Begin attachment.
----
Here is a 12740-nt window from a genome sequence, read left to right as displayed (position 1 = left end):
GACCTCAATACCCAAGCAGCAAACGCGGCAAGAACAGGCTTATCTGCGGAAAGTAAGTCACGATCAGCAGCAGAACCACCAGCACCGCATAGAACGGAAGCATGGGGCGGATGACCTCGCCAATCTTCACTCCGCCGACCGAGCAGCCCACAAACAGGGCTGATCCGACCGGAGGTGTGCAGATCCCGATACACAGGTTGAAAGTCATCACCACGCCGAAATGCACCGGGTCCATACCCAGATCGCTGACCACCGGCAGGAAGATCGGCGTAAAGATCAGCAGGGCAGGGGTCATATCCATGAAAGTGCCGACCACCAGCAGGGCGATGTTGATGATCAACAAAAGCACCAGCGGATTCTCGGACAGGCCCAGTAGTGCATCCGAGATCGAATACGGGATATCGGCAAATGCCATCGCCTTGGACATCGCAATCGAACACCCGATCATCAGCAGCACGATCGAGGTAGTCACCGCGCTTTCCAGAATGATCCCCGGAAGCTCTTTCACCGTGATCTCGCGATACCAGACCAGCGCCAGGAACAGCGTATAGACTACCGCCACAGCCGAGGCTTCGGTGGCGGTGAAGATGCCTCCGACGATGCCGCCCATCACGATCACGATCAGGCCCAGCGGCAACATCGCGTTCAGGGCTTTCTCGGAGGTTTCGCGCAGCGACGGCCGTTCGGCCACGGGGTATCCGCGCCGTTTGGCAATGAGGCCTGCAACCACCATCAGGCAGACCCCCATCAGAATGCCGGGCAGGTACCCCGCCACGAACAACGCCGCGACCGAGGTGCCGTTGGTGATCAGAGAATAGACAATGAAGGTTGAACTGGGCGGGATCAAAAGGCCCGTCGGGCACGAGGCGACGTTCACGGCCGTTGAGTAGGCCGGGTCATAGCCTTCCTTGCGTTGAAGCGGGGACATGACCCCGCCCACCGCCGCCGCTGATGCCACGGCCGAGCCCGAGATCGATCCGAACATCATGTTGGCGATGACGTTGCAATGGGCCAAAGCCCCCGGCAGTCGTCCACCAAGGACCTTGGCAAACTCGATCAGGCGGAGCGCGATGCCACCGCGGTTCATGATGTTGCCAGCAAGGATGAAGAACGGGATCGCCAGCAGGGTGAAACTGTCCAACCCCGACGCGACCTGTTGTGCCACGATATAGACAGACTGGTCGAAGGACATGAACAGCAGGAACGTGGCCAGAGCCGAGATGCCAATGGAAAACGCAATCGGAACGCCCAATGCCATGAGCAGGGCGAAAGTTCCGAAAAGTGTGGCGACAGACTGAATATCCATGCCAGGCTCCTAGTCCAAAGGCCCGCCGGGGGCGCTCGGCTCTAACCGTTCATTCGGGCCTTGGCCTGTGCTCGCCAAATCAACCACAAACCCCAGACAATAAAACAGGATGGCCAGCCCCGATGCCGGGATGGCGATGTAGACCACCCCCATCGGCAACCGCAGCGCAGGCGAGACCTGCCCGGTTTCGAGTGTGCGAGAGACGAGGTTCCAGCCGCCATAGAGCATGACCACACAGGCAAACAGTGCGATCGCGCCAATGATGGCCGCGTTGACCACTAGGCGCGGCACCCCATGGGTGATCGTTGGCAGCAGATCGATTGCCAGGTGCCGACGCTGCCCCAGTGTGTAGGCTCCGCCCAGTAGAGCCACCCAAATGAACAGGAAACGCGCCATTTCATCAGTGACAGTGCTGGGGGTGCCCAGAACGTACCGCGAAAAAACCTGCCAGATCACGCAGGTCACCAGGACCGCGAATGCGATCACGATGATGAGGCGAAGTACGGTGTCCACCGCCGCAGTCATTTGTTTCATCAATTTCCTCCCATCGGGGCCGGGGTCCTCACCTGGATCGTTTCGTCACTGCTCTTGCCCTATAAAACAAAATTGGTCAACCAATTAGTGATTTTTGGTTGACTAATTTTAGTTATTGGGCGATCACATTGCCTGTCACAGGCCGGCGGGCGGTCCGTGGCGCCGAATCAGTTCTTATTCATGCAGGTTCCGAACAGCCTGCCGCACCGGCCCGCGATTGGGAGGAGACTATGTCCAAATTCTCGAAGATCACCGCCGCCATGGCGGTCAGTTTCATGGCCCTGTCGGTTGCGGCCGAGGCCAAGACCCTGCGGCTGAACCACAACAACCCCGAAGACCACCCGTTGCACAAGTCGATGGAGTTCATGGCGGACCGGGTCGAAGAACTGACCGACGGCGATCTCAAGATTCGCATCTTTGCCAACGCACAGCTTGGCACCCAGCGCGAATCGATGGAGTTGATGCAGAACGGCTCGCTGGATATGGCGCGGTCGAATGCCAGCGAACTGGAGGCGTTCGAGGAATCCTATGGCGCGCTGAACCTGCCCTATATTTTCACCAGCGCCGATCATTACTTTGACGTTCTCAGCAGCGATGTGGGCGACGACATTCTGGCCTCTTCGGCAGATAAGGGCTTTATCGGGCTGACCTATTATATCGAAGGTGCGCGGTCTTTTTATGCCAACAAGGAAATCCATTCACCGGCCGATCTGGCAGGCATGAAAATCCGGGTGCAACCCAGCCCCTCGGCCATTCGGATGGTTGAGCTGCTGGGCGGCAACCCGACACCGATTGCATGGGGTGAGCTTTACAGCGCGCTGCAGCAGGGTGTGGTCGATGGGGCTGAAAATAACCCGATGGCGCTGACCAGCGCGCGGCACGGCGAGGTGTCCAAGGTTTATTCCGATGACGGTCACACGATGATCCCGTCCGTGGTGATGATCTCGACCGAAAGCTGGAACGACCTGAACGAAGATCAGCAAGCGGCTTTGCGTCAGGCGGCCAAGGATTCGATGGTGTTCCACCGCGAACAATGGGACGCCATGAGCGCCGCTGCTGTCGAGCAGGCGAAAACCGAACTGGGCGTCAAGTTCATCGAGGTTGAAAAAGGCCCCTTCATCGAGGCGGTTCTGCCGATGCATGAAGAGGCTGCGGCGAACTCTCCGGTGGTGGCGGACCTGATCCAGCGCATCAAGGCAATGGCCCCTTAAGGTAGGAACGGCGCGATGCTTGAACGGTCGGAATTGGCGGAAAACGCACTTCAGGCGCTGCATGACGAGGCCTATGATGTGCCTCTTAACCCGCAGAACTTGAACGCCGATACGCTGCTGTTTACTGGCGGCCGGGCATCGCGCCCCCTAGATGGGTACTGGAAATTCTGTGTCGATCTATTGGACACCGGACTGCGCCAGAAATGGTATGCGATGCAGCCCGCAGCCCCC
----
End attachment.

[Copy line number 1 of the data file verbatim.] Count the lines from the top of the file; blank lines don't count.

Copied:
Here is a 12740-nt window from a genome sequence, read left to right as displayed (position 1 = left end):